Wednesday, June 4, 2014

theatre review MY FAIR LADY In Concert, Phoenix Symphony Orchestra/Phoenix Theatre, May 30

Click here to read my complete review at Talkin' Broadway (highlights below) of the recent concert production of My Fair Lady, presented by the Phoenix Symphony Orchestra and Phoenix Theatre.

The size of orchestras for Broadway musicals has drastically declined over the years. During the golden age of Broadway in the 1950s an orchestra consisted of close to thirty musicians, while most today have only around a dozen, with synthesizers now substituting for several instruments. In regional and community theatres it can be even worse; sometimes just a few individuals are responsible for playing the score to a famous show, often resulting in a very thin sounding musical accompaniment. So it's fortunate for theatre lovers in the Phoenix area that the Phoenix Theatre and Phoenix Symphony Orchestra have came together once again for their annual musical theatre collaboration and we had the opportunity to experience My Fair Lady with an orchestra of more than 50 musicians. Hearing the classic Lerner and Loewe score, with such familiar songs as "I Could Have Danced All Night," "The Rain in Spain," and "Wouldn't It Be Loverly?" performed by a large, lush orchestra could easily transport even the most cynical person into a state of happiness. And with a cast that excels in portraying these classic characters, the whole evening culminated into a musical theatre lover's dream.

As the fourth annual musical theatre collaboration between the Valley's two arts organizations, the slightly abridged version of this well-known show was directed by Phoenix Theatre Producing Artistic Director Michael Barnard, with the orchestra under the baton of guest conductor, and Tony Award winner, Ted Sperling, who has also led the Symphony in other concerts in the past. Barnard and Sperling worked together on last year's collaboration, South Pacific, and their effectiveness in collaborating is quite apparent.

Based on George Bernard Shaw's play Pygmalion, My Fair Lady opened on Broadway in 1956. Set in London in 1912, Cockney flower girl Eliza Doolittle, upon meeting phonetics expert and aficionado of the "science of speech" Professor Henry Higgins, wishes for the better life a more refined accent would deliver. The self-centered Higgins wagers a bet with his fellow linguistic professional Colonel Pickering that he can transform Eliza into a proper lady within six months just by teaching her the correct way to speak. The combination of Alan Jay Lerner's book, with its sophisticated sense of humor, the instantly loveable characters of Eliza and Higgins, and the glorious score by Frederick Loewe elevated My Fair Lady into a smash hit, winning six Tony Awards including the top honor of Best Musical.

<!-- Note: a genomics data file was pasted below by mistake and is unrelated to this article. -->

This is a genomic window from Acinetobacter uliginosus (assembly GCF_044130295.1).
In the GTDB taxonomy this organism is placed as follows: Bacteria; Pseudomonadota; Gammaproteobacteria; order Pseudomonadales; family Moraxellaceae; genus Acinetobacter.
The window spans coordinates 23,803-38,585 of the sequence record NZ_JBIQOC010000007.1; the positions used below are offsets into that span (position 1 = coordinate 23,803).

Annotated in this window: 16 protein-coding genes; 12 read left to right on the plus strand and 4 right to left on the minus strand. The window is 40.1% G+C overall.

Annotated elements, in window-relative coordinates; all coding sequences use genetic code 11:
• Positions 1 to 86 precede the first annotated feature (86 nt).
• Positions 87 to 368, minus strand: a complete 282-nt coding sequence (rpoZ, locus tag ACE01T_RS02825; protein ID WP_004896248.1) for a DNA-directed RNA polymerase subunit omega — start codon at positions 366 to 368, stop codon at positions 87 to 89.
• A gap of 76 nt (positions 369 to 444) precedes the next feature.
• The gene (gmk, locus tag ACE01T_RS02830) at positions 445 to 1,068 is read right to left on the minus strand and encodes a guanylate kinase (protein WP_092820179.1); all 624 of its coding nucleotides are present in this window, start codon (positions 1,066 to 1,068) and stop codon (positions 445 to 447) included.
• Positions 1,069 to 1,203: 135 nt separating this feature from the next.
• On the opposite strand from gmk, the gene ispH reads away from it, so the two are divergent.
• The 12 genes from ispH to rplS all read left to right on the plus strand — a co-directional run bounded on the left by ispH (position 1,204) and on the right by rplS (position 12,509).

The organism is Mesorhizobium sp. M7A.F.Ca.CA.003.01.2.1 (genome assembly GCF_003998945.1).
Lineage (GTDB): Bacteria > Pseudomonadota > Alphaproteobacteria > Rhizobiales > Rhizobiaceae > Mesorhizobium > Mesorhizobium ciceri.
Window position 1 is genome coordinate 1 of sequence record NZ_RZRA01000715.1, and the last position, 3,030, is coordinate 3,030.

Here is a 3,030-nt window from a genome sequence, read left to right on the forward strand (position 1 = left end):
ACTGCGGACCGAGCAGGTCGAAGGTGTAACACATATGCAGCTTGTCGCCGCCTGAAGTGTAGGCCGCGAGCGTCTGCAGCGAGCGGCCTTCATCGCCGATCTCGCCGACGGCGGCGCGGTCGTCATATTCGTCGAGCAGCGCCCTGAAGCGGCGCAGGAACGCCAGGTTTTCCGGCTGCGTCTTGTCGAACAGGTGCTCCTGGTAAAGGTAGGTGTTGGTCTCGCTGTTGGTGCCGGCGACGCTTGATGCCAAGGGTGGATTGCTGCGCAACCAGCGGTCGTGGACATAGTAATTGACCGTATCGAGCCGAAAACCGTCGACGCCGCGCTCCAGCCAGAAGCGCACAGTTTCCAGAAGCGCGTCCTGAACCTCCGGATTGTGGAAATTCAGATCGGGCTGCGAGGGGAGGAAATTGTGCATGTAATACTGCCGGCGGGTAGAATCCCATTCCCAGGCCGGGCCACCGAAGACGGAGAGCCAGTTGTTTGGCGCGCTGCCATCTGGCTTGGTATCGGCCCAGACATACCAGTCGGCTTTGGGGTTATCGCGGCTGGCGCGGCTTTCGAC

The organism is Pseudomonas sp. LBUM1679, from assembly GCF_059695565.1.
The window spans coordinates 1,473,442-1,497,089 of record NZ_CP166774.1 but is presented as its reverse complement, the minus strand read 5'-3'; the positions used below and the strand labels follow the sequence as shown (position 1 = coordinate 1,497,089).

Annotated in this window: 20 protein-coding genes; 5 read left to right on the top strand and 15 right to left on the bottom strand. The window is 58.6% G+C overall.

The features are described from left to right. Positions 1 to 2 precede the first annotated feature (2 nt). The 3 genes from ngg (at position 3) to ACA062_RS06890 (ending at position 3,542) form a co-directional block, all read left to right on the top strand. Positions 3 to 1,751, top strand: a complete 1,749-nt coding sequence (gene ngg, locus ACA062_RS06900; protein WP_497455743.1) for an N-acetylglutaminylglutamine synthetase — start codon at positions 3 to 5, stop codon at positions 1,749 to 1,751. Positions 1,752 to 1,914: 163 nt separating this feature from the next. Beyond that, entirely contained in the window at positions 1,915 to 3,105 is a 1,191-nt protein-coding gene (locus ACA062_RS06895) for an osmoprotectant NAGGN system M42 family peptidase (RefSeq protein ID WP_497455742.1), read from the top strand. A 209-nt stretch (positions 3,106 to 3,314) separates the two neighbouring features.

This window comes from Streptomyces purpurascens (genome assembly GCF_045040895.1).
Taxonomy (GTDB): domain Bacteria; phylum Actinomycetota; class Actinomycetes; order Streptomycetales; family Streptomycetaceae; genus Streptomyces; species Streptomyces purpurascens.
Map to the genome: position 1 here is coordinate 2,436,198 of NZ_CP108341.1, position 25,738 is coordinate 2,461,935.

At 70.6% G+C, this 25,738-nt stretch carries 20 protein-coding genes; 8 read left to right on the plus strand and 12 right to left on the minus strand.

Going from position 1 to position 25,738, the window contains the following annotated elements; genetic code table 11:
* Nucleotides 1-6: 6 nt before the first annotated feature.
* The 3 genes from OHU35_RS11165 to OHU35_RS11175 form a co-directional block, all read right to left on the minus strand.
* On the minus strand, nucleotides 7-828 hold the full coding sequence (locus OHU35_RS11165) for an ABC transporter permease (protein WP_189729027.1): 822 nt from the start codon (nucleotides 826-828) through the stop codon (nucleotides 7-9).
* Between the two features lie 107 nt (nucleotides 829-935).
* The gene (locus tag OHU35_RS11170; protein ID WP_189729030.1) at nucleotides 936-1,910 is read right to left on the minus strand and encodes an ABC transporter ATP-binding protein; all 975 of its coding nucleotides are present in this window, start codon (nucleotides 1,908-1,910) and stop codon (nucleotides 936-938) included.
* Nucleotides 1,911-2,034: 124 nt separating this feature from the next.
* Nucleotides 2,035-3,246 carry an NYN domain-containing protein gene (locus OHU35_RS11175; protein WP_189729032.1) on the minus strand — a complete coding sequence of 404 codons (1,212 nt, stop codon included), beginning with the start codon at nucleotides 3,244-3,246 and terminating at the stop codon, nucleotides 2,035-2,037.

The success of any production of My Fair Lady rests on the relationship between Eliza and Higgins, and with the assured performances of Jeannie Shubitz and Terry Lee Gadaire this one didn't disappoint. Shubitz's lilting soprano easily let her songs soar and her well-honed acting skills painted a multi layered character that quickly showed Eliza's aspirations for a better life, one that included having to put up with Higgins' bullying. Shubitz also played the role of Eliza in the Arizona Broadway Theatre production in 2011. Gadaire's Higgins, at first, might have come across as just a bit too harsh and selfish, but the amount of humor and wit he brought to Lerner's famous dialogue and his rich singing voice created an engaging portrayal.

The two arts organizations have already announced a fifth collaboration for next May, with performances May 29th to the 31st, 2015. While they've not yet announced what musical they will be presenting, I'm sure it will be another excellent experience and just as successful as this year's co-production of My Fair Lady.

My Fair Lady with the Phoenix Symphony and the Phoenix Theatre played three performances from May 30th to June 1st at Symphony Hall in Phoenix. Information for upcoming performances with the Phoenix Symphony can be found at Upcoming production information at the Phoenix Theatre can be found at

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